Public Goods and Individual Mandates

June 10, 2012
Posted by Jay Livingston
Cross-posted at Sociological Images

My son and his girlfriend arrived in Beijing ten days ago.  The got-here-safely e-mail ended with this:
was blown away by the pollution! I know people
talk about it all the time, but it really is crazy.

And it is.  Here’s a photo I grabbed from the Internet.

At about the same time, I came upon a this link to photos of my home town Pittsburgh in 1940.  Here are two of them.

Today in downtown Pittsburgh, the streetcars and overhead trolleys are gone.  So are the fedoras.  And so is the smoke.  

The air became cleaner in the years following the end of the War.  It didn’t become clean all by itself, and it didn’t become clean because of free-market forces.  It got clean because of government – legislation and regulation, including an individual mandate. 

The smoke was caused by the burning of coal, and while the steel mills accounted for some of the smoke, much of the it came from coal-burning furnaces in Pittsburghers’ houses.  If the city was to have cleaner air, the government would have to force people change the way they heated their homes.  And that is exactly what the law did. To create a public good – clean air – the law required individuals to purchase something – either non-polluting fuel (oil, gas, or smokeless coal) or smokeless equipment.* 

Initially, not everyone favored smoke control, but as Pittsburgh became cleaner and lost its “Smoky City” label, approval of the regulations increased, and there was a fairly rapid transition to gas heating.  By the 1950s, nobody longed for the unregulated air of 1940.  Smoke control was a great success.**  Of course, it may have helped that Pittsburgh did not have a major opposition party railing against this government takeover of home heating or claiming that smoke control was a jobs-killing assault on freedom.

* Enforcement focused not on individuals but distributors.  Truckers were forbidden from delivering the wrong kind of coal.

** For a fuller account of smoke control in Pittsburgh, see Joel A. Tarr and Bill C. Lamperes, Changing Fuel Use Behavior and Energy Transitions: The Pittsburgh Smoke Control Movement, 1940-1950: A Case Study in Historical Analogy. Journal of Social History , Vol. 14, No. 4, Special Issue on Applied History (Summer, 1981), pp. 561-588.


Anonymous said...

Prohibiting pollution is not the same as requiring a purchase. That is a logical fallacy. I live in Boston and I use the heat at most 5 days a year. Most of the time I just bundle up.
Furthermore, the quality of the purchase is regulated in health care (must cover certain things)but not in heating.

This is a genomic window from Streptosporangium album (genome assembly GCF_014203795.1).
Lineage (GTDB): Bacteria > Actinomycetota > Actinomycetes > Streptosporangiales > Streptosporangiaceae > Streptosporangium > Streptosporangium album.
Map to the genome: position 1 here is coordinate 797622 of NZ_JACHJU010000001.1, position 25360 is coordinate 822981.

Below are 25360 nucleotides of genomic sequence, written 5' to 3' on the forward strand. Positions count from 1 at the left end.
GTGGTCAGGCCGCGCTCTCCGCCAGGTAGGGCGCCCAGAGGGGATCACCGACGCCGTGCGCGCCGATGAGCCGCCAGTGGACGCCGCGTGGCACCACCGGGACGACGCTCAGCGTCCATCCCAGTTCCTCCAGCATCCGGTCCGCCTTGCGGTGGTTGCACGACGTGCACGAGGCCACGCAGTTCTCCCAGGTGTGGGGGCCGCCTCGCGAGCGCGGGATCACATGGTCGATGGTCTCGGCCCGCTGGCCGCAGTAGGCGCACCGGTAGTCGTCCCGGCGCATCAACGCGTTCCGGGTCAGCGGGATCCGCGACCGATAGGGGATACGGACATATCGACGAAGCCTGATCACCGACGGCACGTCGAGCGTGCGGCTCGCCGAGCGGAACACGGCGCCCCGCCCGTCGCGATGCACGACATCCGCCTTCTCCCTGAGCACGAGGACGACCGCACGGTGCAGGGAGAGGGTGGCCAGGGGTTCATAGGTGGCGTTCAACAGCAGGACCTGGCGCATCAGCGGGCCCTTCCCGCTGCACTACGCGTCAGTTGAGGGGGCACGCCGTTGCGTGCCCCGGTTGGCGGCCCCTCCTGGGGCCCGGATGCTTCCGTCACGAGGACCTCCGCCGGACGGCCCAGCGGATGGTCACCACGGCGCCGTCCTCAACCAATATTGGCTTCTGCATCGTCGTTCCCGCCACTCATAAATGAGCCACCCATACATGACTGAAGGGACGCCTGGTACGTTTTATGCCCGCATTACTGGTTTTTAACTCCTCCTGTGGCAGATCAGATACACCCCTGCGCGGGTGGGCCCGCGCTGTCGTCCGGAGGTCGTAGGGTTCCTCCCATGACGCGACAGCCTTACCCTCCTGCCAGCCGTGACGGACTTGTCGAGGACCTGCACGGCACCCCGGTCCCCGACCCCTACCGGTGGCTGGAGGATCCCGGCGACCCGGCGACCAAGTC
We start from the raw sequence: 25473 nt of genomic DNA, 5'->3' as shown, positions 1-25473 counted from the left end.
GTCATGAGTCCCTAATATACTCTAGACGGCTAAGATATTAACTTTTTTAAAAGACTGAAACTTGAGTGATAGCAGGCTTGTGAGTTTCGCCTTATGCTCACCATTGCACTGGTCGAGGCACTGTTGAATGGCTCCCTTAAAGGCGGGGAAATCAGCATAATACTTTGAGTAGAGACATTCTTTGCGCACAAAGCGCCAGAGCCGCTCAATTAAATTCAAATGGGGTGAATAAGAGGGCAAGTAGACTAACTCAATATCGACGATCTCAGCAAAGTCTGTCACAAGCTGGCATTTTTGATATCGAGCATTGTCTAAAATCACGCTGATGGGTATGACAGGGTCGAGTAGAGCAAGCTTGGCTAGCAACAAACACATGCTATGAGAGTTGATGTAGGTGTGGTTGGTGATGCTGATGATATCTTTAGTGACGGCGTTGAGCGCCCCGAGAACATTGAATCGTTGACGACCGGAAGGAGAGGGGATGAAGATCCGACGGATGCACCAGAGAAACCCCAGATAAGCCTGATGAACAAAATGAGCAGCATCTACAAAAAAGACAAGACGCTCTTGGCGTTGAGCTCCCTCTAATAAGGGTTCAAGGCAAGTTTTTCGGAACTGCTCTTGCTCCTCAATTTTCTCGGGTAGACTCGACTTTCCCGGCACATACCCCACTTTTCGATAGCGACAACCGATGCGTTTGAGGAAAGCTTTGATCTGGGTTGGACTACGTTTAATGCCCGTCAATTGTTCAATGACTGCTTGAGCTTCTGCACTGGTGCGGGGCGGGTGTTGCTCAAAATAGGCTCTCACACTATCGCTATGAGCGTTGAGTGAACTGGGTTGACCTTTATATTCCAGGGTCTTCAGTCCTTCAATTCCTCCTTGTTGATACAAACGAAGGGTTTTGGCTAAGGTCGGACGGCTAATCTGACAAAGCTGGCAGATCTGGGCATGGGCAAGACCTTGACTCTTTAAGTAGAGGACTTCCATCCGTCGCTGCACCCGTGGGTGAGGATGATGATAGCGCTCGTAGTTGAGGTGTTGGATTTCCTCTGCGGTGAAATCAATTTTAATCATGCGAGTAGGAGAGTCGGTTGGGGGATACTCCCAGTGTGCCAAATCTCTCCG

Finally, the healthcare requirement is *explicitly* designed as a cross subsidy (young/healthy subsidizing old/sick via larger pool). This is not the case for heat.
Nobody disagrees that the government can force individuals to have healthcare. This could easily have been done via the tax authority. The mandate is using a bastardized version of the commerce clause.

Jay Livingston said...

Anon, Thanks for the comment. You are right that the Constitutional issues may be different – as far as I know, the Pittsburgh law was not challenged in court. But the larger issue, the one that is similar between the ACA and smoke control, as I implied in my post, is that of a public good and individual freedom.

Most people in Pittsburgh heated with coal. Telling them they could no longer heat that way was, in effect, forcing them to buy a different heating method. It’s possible that some of them might have had your Spartan spirit. They could have chosen to live without heat or hot water (Remember, their coal furnaces fired the boilers that heated the water for washing their coal-darkened bodies and clothes. Do you also limit yourself to only five days per year of hot water?) So in effect, prohibiting pollution was the same as requiring a purchase. And if, like the emissions control devices on cars today, the heating mechanisms had to meet certain pollution standards, then the quality of the purchase was also regulated.

Anonymous said...

"So in effect, prohibiting pollution was the same as requiring a purchase."

But that is precisely the point! The fact that the outcome in effect is the same does *not* mean that from a legal perspective the issues are the same. As I stated above, if congress had used the taxing authority to achieve a mandate (or even a single payer system), the legal issues would not exist.
Furthermore, in many societies there is a difference between negative commandments (thou shall not use coal) and positive commandments (thou shall have health insurance). The former is always considered less onerous.
For example, 'first do no harm' is a clear statement of the difference between positive and negative injunctions. Similarly, the notion of a 'white lie' is a clear differentiation between a positive and a negative duty.

Jay Livingston said...

Anon, I agreed with you that the Constitutional/legal issues are different. Whether the ACA is Constitutional depends on whether SCOTUS (or at least five of its members) say it is. (Right now the betting at Intrade is 70% that the individual mandate will be unconstitutional. If I were betting, I’d lay the odds and sell, but that has nothing to do with my personal views of what the decision should be.)

I also agree that “you must” is usually more onerous than “you may not.” But when opting out isn’t really choice, the difference narrows. “You may not use coal,” is not much different from saying, “You must heat with something else,” since going without heat or hot water is not a real option. It’s like the auto insurance requirement. Yes, it’s possible to live without driving a car, and no doubt those laws would stand up to Constitutional challenges. But for many people, trying to get by without a car is not a realistic option.

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